It eventually settled into its own premises on 376 Houston Street on the Lower East Side, and would evenutally merge with Yeshivah Chasan Sofer in the postwar era. In this fundraising circular, the yeshivah requested a donation of Chanukah gelt to provide “our Youth who are today the counterparts of the Maccabean heroes.” The appeal included a small gift — “the enclosed Chanukah token, which symbolizes the new Israeli currency.”

Chevron Yeshivah  — Yerushalayim

When Slabodka rosh yeshivah Rav Moshe Mordechai Epstein moved a portion of his yeshivah from Slabodka to Chevron, his younger brother Rabbi Ephraim Epstein (1876–1960) assisted him in this endeavor. As a prominent rabbi in Chicago for a half a century, Rav Ephraim spearheaded many fundraising initiatives, but none was dearer to him than sustaining his brother’s yeshivah. It was also his own alma mater, and it was tragically where his beloved son Aharon Dovid had been studying in the summer of 1929 when he was killed during the Chevron massacre.

Long after Rav Moshe Mordechai’s passing, Rav Ephraim still served as the yeshivah’s president in the United States. This unique appeal for Chanukah gelt focused on the yeshivah’s having assumed responsibility for hundreds of orphaned children in the years following the war. The illustrious Chevron Yeshivah had now been transformed into a rehabilitative institute, as Torah and chesed were fused in the care for these unfortunate children.

The flier reminds its American audience, “On Chanukah the Jews won a war of Liberation in ancient Palestine. This victory has assumed added significance now since the establishment of Israel.” The goal is “to give these children an opportunity to grow into useful and self-respecting Israeli citizens.”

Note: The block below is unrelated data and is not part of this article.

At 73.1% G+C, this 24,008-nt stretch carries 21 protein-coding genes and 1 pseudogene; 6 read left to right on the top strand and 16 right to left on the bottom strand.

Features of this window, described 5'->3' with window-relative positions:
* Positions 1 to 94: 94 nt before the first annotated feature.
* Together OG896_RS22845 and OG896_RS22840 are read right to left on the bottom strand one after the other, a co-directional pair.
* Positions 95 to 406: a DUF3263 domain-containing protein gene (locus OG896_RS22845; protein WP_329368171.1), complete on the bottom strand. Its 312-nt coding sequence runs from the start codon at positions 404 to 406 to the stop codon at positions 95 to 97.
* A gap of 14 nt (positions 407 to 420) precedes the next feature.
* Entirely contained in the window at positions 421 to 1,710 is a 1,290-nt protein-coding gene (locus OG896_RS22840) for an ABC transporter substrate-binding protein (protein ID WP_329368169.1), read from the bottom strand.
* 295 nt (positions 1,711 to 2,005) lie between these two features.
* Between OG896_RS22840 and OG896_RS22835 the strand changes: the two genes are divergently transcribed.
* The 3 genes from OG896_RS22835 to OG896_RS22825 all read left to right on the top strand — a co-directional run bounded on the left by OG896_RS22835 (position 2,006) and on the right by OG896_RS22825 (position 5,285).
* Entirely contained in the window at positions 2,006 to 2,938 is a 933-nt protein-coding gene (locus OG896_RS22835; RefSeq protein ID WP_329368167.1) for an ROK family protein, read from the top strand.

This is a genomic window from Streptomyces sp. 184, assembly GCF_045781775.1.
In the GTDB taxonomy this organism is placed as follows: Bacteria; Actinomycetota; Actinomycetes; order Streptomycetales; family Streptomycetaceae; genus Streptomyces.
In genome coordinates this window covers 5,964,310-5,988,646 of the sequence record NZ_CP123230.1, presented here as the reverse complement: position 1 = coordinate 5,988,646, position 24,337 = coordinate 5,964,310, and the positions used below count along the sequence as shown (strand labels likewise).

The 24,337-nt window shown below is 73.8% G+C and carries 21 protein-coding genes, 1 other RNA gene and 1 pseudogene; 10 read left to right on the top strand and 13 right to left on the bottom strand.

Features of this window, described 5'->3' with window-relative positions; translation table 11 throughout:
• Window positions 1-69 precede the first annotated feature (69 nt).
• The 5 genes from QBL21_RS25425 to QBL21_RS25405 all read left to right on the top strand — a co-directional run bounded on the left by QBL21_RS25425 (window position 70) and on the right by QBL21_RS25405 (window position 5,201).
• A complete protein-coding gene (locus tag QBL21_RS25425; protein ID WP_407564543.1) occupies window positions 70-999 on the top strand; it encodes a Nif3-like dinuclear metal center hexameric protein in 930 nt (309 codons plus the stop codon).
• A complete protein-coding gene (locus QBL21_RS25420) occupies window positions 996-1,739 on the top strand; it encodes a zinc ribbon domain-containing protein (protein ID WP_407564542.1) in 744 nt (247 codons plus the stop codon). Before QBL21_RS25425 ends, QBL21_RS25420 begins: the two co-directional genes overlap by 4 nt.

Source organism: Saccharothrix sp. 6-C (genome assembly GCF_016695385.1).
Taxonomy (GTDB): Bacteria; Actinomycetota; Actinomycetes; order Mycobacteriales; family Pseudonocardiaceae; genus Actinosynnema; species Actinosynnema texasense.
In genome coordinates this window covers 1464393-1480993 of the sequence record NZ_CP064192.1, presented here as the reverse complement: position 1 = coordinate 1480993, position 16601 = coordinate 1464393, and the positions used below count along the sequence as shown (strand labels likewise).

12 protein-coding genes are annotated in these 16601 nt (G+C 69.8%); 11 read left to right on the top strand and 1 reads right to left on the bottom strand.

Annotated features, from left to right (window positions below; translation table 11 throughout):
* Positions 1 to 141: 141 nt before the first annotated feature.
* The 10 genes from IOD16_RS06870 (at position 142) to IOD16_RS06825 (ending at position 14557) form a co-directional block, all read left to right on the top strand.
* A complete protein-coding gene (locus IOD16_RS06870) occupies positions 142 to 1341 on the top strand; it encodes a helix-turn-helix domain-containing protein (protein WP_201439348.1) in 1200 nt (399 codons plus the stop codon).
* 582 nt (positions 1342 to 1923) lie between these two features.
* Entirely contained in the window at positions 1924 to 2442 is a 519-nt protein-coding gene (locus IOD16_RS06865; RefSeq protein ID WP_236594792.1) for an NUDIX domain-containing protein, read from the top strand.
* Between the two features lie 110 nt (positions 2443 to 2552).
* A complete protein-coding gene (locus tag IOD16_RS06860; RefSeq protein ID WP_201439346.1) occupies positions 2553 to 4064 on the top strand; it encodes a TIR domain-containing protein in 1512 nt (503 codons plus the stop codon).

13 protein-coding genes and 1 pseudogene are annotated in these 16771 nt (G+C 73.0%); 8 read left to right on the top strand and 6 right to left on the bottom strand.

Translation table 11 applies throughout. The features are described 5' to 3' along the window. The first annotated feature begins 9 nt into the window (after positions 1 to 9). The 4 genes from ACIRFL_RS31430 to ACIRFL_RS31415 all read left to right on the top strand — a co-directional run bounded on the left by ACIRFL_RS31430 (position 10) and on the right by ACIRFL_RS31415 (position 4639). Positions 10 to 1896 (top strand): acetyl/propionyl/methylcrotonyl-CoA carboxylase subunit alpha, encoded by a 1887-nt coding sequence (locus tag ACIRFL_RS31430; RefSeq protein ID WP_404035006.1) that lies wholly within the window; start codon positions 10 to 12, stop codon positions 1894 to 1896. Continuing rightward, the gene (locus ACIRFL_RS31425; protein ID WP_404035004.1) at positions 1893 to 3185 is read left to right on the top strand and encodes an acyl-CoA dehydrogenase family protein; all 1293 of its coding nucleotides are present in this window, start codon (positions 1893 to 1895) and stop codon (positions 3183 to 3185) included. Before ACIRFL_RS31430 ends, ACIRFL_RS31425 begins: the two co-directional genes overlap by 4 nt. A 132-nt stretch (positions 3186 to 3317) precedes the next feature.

Yeshiva of Spring Valley

Established as one of the earliest day schools in the country, Yeshiva of Spring Valley opened its doors in 1943 in the basement of Rav Yosef Dov Soloveitchik’s shul with a handful of students. After several years in temporary locations, including the basement of Bais Medrash Elyon, it entered its own structure on the corner of Main Street and Maple Avenue, where it remained a centerpiece of the Monsey Torah community for more than a half a century before moving to its current location on College Road. A girls’ division of the school was soon added as well.

Like most of Monsey’s early Torah institutions, YSV was directly impacted by the great educational architect Rav Shraga Feivel Mendlowitz. His son-in-law Rabbi Dov Greenbaum served as its dean for decades. He used to go through the telephone book and dial the number of any family whose name sounded Jewish. He would ask them to join the school, and offer tuition breaks to those who needed it.

Making impressive use of Chanukah imagery, the appeal reminds recipients, “We too at the Yeshiva of Spring Valley daily kindle lights — the lights of Torah — in the hearts of our youth.”


Chanukah has provided many institutions down through the years a historical antecedent on which to base effective campaigns to keep the lights of Torah burning, at every stop in our long exile. Which creative use of Chanukah imagery, expressions, or metaphors moved you the most? Let us know.


(Originally featured in Mishpacha, Issue 941)